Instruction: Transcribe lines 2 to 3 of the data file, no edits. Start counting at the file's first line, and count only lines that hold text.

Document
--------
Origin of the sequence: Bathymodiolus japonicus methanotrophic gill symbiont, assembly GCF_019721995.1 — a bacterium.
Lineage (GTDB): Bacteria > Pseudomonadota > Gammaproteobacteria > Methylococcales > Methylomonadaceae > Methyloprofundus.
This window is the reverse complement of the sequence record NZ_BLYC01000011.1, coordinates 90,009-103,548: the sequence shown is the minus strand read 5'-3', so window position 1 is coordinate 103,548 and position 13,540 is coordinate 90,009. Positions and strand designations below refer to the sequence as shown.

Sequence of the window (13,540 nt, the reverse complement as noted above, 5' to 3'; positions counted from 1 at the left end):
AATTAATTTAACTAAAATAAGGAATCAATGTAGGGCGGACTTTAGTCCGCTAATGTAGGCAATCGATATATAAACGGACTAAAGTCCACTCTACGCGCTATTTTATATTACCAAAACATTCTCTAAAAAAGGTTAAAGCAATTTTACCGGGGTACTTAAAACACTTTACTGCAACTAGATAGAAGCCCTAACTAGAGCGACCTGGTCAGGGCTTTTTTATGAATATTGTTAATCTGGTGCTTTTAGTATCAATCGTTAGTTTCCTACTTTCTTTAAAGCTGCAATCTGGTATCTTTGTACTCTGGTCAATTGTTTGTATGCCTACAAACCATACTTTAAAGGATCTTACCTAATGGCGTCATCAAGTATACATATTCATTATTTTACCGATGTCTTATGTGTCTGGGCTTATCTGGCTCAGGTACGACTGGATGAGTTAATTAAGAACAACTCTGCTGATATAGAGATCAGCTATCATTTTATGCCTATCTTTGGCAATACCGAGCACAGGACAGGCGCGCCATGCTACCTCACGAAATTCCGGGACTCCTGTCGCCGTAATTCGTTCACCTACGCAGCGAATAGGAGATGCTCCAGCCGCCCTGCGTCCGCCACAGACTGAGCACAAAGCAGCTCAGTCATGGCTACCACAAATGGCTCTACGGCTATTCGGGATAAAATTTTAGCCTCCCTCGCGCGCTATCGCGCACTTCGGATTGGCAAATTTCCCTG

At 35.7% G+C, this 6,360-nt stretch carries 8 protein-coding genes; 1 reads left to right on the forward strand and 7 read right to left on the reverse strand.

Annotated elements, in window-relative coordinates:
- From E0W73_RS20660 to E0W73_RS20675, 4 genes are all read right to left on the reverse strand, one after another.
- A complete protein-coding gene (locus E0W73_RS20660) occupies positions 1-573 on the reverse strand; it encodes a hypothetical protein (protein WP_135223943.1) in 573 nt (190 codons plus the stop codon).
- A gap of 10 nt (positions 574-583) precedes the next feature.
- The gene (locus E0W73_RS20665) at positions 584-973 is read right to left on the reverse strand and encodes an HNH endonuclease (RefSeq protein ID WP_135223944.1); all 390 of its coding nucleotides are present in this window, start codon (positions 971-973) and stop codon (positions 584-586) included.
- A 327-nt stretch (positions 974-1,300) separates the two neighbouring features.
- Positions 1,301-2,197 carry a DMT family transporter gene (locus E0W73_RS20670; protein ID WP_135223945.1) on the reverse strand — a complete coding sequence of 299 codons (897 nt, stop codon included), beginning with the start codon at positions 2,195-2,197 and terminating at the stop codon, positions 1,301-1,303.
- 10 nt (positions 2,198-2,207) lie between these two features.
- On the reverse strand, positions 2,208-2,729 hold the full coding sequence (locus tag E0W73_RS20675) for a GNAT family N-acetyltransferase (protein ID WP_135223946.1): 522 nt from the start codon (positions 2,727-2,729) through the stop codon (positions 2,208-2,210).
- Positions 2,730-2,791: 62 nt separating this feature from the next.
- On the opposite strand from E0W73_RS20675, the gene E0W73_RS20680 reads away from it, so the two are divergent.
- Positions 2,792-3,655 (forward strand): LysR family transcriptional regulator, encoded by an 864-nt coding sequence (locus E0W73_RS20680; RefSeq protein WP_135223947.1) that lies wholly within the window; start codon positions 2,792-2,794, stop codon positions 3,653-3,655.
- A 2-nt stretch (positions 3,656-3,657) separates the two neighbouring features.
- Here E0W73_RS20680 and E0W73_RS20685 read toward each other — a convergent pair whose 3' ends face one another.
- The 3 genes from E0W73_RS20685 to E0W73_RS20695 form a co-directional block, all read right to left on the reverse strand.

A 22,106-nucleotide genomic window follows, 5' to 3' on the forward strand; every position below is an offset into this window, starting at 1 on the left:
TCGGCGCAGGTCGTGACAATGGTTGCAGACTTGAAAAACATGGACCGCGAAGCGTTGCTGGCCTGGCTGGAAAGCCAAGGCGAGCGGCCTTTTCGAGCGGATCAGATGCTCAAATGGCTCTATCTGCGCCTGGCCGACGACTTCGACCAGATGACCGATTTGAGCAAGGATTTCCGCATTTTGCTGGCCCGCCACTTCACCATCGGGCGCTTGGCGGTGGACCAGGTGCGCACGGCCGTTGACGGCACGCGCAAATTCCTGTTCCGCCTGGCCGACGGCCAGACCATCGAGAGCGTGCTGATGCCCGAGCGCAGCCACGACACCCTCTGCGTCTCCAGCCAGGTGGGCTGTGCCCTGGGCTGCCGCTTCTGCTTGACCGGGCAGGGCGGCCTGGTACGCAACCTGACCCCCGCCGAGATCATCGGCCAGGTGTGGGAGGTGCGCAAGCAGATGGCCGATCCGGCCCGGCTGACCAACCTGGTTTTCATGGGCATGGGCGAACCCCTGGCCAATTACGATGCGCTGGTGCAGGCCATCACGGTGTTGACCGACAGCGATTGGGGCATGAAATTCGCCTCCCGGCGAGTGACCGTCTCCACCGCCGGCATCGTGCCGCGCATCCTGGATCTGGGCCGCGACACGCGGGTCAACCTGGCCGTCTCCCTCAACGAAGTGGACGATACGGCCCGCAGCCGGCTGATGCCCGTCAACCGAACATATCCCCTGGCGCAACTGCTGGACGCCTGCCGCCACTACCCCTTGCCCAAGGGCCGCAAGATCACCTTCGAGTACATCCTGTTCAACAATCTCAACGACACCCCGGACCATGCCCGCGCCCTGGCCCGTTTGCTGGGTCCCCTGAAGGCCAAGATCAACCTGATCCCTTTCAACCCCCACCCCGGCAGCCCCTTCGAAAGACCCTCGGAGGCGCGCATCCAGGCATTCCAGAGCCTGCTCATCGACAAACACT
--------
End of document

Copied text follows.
Lineage (GTDB): Bacteria > Pseudomonadota > Gammaproteobacteria > Methylococcales > Methylomonadaceae > Methyloprofundus.
This window is the reverse complement of the sequence record NZ_BLYC01000011.1, coordinates 90,009-103,548: the sequence shown is the minus strand read 5'-3', so window position 1 is coordinate 103,548 and position 13,540 is coordinate 90,009. Positions and strand designations below refer to the sequence as shown.